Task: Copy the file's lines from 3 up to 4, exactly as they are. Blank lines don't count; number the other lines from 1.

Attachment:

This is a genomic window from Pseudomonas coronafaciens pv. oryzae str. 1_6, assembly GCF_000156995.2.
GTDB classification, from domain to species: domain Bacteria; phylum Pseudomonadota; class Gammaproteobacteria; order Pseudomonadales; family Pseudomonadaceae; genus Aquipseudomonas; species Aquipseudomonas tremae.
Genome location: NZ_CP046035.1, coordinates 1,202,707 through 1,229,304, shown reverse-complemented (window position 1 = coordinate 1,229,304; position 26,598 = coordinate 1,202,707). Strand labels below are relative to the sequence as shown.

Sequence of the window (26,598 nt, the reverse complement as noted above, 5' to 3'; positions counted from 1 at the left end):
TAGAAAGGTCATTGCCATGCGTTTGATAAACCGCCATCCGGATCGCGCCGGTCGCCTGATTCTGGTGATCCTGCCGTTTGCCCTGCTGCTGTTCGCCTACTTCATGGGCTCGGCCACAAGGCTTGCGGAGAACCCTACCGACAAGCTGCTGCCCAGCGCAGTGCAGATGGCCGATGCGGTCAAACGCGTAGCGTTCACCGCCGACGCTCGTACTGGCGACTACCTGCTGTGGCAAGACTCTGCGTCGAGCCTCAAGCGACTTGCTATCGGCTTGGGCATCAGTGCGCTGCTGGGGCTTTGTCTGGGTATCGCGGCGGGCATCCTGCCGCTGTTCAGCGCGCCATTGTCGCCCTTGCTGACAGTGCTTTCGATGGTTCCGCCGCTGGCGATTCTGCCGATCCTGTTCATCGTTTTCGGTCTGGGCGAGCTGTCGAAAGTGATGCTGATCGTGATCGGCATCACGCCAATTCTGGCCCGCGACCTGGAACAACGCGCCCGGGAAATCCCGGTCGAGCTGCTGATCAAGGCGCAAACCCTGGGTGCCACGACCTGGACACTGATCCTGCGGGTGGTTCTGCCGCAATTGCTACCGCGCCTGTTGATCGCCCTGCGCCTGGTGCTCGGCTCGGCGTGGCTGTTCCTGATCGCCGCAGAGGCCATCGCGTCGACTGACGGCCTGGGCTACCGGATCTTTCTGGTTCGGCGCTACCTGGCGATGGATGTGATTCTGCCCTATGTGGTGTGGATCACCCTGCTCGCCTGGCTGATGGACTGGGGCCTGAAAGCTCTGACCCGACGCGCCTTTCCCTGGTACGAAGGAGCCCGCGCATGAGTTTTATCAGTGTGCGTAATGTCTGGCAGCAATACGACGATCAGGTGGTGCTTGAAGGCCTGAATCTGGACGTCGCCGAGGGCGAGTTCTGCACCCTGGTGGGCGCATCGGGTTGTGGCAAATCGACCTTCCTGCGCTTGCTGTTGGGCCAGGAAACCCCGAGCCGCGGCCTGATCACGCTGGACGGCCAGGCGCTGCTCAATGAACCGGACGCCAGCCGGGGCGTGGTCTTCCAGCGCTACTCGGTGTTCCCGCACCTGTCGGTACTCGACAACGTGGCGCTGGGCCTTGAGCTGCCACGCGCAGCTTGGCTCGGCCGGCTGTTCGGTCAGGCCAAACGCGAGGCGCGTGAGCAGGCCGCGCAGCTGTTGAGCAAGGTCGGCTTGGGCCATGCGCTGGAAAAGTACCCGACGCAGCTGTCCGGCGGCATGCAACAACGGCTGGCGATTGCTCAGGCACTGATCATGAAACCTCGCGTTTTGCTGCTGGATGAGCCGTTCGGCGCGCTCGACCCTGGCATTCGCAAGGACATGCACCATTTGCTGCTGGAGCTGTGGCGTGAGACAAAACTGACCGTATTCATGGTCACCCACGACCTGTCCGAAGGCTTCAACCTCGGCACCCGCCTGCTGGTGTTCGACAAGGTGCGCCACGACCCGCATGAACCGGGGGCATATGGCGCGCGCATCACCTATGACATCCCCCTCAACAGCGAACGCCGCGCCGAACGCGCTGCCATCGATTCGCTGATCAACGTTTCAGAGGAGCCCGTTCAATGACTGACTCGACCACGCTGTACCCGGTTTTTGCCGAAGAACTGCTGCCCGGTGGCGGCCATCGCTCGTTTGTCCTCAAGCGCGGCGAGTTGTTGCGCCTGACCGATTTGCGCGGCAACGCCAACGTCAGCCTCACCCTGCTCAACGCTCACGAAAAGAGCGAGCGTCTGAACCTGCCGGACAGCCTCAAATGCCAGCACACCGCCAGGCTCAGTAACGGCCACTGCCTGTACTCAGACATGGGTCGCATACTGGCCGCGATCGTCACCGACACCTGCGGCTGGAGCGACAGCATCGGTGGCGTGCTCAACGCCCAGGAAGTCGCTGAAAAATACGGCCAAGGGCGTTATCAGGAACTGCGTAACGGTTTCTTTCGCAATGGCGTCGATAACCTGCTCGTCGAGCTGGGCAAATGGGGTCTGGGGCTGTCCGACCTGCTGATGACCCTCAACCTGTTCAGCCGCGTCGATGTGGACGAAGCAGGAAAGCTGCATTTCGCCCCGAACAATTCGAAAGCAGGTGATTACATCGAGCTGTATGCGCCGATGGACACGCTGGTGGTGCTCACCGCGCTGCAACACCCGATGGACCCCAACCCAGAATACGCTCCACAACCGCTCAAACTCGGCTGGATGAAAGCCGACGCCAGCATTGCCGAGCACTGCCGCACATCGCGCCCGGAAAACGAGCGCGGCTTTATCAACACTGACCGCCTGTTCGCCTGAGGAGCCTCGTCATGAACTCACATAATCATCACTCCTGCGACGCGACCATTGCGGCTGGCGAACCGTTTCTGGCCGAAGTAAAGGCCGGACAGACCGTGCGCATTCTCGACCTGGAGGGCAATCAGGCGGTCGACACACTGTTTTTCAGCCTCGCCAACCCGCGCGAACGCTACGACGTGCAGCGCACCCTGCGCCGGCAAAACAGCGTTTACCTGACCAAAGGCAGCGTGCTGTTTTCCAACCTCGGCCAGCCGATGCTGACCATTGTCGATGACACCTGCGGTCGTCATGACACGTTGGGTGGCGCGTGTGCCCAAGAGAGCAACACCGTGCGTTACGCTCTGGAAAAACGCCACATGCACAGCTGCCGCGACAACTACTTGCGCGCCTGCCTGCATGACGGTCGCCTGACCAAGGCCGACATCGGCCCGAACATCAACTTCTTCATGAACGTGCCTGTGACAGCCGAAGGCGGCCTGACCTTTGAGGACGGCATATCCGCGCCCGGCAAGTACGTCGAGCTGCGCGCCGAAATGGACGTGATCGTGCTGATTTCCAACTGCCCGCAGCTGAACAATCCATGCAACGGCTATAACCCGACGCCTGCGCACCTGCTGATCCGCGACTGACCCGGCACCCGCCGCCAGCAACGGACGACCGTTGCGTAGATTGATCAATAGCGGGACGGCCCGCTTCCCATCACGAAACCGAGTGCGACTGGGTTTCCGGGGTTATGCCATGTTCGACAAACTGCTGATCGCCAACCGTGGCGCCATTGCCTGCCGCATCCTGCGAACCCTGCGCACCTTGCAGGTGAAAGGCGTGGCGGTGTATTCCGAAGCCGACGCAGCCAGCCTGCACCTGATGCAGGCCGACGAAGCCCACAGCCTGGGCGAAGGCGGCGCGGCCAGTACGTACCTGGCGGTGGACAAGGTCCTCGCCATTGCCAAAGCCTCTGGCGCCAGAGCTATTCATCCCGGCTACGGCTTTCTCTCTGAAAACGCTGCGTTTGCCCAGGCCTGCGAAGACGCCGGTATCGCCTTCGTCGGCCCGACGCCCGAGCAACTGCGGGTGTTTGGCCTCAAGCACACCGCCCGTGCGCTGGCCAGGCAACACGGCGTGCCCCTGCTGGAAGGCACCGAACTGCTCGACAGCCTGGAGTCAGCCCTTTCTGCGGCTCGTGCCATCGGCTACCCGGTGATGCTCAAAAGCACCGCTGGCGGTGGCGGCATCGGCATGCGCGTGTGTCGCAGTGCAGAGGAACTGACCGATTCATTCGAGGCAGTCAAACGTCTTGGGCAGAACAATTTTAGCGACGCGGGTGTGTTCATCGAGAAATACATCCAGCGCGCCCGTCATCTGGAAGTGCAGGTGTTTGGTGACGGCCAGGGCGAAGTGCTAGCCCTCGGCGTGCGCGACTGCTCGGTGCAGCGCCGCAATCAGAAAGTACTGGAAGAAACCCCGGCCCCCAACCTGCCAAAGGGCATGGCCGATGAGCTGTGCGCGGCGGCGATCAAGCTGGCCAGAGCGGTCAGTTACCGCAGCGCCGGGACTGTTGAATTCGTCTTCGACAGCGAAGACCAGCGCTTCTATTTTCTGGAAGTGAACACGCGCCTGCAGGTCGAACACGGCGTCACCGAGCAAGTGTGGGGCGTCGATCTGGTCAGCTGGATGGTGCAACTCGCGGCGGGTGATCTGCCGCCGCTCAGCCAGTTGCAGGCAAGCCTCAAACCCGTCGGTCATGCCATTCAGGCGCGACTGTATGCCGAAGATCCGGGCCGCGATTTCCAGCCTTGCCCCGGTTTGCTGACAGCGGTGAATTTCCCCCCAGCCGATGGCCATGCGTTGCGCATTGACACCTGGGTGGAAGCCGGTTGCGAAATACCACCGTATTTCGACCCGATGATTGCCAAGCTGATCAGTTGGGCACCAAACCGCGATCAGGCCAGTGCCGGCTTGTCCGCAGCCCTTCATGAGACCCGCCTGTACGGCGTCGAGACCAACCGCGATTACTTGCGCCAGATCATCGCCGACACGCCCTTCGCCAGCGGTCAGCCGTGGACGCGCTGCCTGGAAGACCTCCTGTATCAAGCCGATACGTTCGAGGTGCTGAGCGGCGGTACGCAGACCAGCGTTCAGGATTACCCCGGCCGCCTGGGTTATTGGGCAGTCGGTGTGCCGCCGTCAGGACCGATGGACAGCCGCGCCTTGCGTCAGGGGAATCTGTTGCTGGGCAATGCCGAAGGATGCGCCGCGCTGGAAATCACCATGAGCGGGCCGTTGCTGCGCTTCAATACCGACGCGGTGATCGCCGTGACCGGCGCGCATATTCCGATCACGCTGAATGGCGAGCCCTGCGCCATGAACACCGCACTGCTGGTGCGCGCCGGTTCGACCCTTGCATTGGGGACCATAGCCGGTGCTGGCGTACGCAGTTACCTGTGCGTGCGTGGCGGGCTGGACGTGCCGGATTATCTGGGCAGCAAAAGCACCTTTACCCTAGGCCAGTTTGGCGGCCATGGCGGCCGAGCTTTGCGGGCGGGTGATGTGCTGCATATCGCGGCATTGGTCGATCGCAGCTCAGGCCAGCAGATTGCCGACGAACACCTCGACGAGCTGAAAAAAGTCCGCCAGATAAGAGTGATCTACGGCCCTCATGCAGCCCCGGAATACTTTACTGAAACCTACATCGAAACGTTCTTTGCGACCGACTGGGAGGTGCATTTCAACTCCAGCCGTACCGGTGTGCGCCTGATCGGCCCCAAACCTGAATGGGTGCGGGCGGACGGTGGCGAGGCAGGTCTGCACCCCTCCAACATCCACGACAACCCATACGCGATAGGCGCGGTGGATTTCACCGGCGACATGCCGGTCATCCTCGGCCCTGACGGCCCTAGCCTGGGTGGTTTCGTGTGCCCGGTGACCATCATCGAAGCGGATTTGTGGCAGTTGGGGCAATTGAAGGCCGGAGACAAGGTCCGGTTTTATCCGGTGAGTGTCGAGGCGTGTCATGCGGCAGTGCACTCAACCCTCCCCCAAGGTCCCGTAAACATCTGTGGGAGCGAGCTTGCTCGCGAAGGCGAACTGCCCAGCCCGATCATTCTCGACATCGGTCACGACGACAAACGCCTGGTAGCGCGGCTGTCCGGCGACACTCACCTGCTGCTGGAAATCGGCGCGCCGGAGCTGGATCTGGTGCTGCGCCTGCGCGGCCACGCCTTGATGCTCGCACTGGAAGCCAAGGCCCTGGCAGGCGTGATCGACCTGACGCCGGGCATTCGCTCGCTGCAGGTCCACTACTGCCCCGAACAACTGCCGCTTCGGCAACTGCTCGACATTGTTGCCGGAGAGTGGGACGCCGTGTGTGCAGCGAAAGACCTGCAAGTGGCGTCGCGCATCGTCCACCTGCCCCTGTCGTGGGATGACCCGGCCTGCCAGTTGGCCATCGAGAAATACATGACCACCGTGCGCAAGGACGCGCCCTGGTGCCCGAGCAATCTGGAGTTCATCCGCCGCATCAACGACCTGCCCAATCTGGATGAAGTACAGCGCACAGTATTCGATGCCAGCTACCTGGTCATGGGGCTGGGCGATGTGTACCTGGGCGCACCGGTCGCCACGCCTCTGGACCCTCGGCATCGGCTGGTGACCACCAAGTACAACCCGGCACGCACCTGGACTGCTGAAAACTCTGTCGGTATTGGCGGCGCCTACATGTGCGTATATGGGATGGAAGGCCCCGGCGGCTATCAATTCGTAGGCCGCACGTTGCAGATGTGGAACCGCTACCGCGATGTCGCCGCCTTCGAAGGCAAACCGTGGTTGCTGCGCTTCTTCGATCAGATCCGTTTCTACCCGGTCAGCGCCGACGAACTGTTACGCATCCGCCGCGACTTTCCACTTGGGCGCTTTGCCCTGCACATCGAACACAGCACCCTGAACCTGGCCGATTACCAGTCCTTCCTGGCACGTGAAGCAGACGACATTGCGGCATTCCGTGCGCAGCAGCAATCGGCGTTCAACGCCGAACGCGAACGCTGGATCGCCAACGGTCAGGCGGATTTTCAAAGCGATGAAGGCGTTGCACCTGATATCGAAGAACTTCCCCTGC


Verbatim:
Genome location: NZ_CP046035.1, coordinates 1,202,707 through 1,229,304, shown reverse-complemented (window position 1 = coordinate 1,229,304; position 26,598 = coordinate 1,202,707). Strand labels below are relative to the sequence as shown.

Sequence of the window (26,598 nt, the reverse complement as noted above, 5' to 3'; positions counted from 1 at the left end):